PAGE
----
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Home energy improvements

Posted October 02, 2013 in Advice Column, Perry

If you’re looking for a way to cut expenses — and who isn’t these days — look no further than your home. The average household spends more than $1,300 a year on energy bills. You can reduce your energy costs with a few basic home improvements.

Stop leaks
Small cracks can lead to big air drafts. Applying weather stripping to windows and doors and caulking around openings for dryer vents, outdoor faucets and crawl spaces doesn’t take a lot of time or money, but can save you money in the long run.

Hot and cold
Heating and cooling accounts for about 56 percent of the energy use in a typical U.S. home. Reduce your energy cost by controlling the temperature of your home with a programmable thermostat. Adding insulation can also help maintain the temperature you want inside.

Upgrade to green
If you’re in the market for new appliances, consider the advantages of purchasing energy-efficient models. While the initial cost may be more expensive, you’ll save substantially more during the years in energy costs. You may also qualify for tax credits, or rebates from your local energy provider for increasing the energy efficiency of your primary residence.

Creating a safe home
A safe home is a happy home. But if you’re a parent, you know that accidents do happen. According to the Centers for Disease Control and Prevention, in 2011 more than 30 million non-fatal injuries were treated in hospital emergency departments across the country. Here’s a refresher on a few basic home safety measures that could help keep your family out of the ER:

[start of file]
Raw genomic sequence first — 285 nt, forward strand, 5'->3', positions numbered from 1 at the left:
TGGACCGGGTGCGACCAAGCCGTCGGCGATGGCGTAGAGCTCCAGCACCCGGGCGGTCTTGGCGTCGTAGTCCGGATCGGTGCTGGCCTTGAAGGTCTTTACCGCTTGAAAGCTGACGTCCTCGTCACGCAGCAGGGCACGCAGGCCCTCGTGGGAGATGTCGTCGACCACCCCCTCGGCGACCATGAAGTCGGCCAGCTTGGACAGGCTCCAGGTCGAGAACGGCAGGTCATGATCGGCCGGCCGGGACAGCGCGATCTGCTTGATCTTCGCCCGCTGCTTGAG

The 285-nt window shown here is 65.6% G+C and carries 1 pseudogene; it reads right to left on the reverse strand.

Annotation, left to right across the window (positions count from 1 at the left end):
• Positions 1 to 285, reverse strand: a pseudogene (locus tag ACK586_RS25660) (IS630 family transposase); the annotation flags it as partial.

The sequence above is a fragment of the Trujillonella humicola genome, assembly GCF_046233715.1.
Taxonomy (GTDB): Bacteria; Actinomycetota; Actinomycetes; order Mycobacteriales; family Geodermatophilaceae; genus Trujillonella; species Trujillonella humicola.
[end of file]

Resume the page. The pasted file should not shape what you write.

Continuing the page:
•    Place non-slip mats under rugs and consider taping down corners that curl up and could be a tripping hazard.
•    Store all poisons and chemicals in a cool, dry place well out of reach of children and pets.
•    Put a safety covering over all electrical outlets to prevent children from exploring them with their fingers.
•    Secure heavy television stands, bookshelves and dressers with wall brackets to prevent tipping.
•    Set your water heater below 120 degrees Fahrenheit so your hot water won’t burn you or others in your home.
•    When cooking on the stove, keep pot handles turned to the back or center of the stove.
•    Keep window blind cords out of the reach of children.
•    Install safety gates securely at the top and bottom of stairs to keep children from playing there or climbing unsupervised

Use these simple steps and inspect your home regularly for other hazards. Your home will be a safer place for you and your family to live.

Information provided by David Finneseth, agent, Farm Bureau Financial Services, 1009 Willis Ave., 515-465-2005,

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